Having crunched and digested those numbers, as well as the numbers regarding the defense establishment's actuarial liabilities (how much it has to pay out in pensions), the ticking time bomb of other pensions and the labor market and the cost of economic concentration in business and the capital market – Lapid will understand that "the economy is in excellent condition" sounds terrific but is hardly accurate as far as most Israelis are concerned. Mainly, they're worried about their economic future. That "excellent condition" hasn't reached the unconnected.
Great big elephants and Mrs. Cohen
And then will come the hard part.
One can only hope it comes sooner, not later. It is the moment one of those young finance whippersnappers decides to provoke everyone else in the room and reminds them that in that very meeting room at the Finance Ministry and in every ministry in the land are great big elephants, some right out there trumpeting and stamping and some concealed in the shadows – great big pachyderms that nobody wants to mess with. But until somebody does, the whippersnapper points out, there's no hope for change for Riki.
These elephants have various names: declining competitiveness, low productivity, low effectiveness in the public sector and the tremendous monopolistic rents in certain markets. But all have a common denominator: The great growth engines of the Israeli economy have been losing strength in recent years and unless there are profound changes in the structures of the public and private sector, including with respect to economic concentration, there will be no improvement Riki's situation and certainly not in that of her children. Nor can the reforms happen unless the new finance minister tells the public the truth and asks for its help, the help of men of deed and vision, to oversee these reforms – starting now.
The fictional Riki lives in Hadera, home also to the huge Maor David power plant. Every time Lapid comes to visit the Cohens it will remind him that Israel has dozens of states within a state, for whom supplying service to the nation is a secondary goal and whose organizational culture is based first and foremost on preserving their power and grabbing more of the budget. The Israel Electric Corporation is just one of dozens or hundreds like that.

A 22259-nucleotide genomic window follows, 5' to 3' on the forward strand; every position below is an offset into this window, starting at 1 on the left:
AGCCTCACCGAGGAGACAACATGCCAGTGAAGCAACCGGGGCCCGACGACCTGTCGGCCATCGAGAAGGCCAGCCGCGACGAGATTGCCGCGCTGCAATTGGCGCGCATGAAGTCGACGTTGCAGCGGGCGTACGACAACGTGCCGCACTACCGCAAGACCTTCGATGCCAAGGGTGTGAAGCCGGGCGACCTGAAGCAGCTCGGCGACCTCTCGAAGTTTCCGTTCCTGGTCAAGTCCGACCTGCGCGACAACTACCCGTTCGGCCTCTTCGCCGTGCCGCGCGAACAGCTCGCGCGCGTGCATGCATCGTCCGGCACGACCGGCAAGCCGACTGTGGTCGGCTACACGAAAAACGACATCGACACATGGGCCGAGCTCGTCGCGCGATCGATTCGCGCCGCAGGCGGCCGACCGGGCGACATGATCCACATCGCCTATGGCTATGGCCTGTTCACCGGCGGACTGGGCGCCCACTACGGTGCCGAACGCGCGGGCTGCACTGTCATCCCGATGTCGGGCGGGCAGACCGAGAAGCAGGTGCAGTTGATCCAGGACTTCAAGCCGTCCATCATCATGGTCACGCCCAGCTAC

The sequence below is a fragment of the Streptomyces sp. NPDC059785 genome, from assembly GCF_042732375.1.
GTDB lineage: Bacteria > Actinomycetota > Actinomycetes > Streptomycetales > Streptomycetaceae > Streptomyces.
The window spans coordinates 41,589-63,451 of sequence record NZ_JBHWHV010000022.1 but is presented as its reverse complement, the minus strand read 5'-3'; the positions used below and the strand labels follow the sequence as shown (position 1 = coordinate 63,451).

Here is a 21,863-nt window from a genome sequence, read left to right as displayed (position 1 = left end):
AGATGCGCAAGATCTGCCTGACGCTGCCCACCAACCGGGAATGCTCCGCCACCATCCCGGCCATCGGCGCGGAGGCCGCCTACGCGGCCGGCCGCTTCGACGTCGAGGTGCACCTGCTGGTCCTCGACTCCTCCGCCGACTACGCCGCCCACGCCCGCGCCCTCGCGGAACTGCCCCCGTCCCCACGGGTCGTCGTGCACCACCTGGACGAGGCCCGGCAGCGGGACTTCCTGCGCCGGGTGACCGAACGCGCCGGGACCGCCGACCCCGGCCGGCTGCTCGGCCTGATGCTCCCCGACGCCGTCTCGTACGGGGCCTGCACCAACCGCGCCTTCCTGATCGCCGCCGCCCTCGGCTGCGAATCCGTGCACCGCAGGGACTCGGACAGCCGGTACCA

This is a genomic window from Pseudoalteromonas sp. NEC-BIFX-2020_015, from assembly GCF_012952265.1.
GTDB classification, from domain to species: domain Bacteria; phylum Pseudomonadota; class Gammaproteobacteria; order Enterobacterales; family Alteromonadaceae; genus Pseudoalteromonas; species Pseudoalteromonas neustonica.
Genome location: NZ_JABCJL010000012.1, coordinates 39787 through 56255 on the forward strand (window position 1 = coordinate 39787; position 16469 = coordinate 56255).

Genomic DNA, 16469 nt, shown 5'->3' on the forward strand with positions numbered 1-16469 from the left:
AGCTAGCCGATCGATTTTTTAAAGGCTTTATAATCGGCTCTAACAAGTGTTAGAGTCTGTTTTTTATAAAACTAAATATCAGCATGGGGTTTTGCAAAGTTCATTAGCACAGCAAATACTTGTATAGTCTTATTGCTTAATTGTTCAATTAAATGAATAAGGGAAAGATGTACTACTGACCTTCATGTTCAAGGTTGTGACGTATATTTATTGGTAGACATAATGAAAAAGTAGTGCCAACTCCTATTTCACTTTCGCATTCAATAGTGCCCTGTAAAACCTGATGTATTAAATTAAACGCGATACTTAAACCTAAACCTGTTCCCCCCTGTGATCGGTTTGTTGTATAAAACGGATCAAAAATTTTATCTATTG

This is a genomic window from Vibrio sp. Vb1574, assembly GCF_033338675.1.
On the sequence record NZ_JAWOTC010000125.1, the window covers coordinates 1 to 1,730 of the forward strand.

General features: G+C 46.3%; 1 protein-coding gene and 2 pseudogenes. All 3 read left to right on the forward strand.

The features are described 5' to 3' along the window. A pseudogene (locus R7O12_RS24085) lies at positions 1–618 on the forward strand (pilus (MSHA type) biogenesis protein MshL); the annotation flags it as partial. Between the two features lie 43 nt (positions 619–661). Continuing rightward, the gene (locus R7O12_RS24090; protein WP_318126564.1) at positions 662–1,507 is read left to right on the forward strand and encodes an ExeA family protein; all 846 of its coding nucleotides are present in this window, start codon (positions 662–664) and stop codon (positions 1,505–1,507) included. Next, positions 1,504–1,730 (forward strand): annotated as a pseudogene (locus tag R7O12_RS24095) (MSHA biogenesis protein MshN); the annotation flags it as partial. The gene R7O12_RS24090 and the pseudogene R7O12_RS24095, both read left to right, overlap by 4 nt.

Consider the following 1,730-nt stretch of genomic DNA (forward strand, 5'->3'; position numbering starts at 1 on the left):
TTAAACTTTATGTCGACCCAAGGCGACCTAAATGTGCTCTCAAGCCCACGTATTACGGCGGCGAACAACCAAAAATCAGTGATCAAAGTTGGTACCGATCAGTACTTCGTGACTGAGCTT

Crocodiles and Facebook
The problem is that the government has difficulty leading big reforms. The system seems stuck fast. Worse, even though the public voted for Lapid and Naftali Bennett because of their calls for reform, the same public seems unlikely to support actual reforms that change the status quo. Change is scary, and sometimes the public seems to actually admire the brutes taking advantage of it. But none of the big reforms Israel so badly needs will happen without sweeping public support for the government wresting back control from interest groups.
Lapid's decision to handle his dialog with the public through Facebook has been widely criticized in the press, in some cases with reason, and in others, because reporters are miffed at being sidelined. The press is an interest group too. But the day could come when Lapid, or his successors at the Finance Ministry, decide to stop spouting empty words and slogans about equality and Riki Cohen and actually set out to revolutionize. Online dialog does reach the unconnected, and if the dialog is based on actual numbers and not slogans, it could be effective.
But if Lapid wants to send a clear message, he should have the Finance Ministry state loud and clear that it will build an iron wall, a ring of fire or a moat filled with crocodiles, whatever it takes to protect the money the state gets from Israel's natural gas reserves, present and future.
It is tempting to use that money to fill budget holes and put off painful reforms. But that gas could prove to be Israel's ruin if the government doesn't decide that the money is to make life better for future generations. Nations are built from human and social capital, which create competitiveness and quality of life, not from natural resources. Finding some is an opportunity to build a healthy economy. It shouldn't be wasted on shoring up rotten system or appeasing the muttering masses.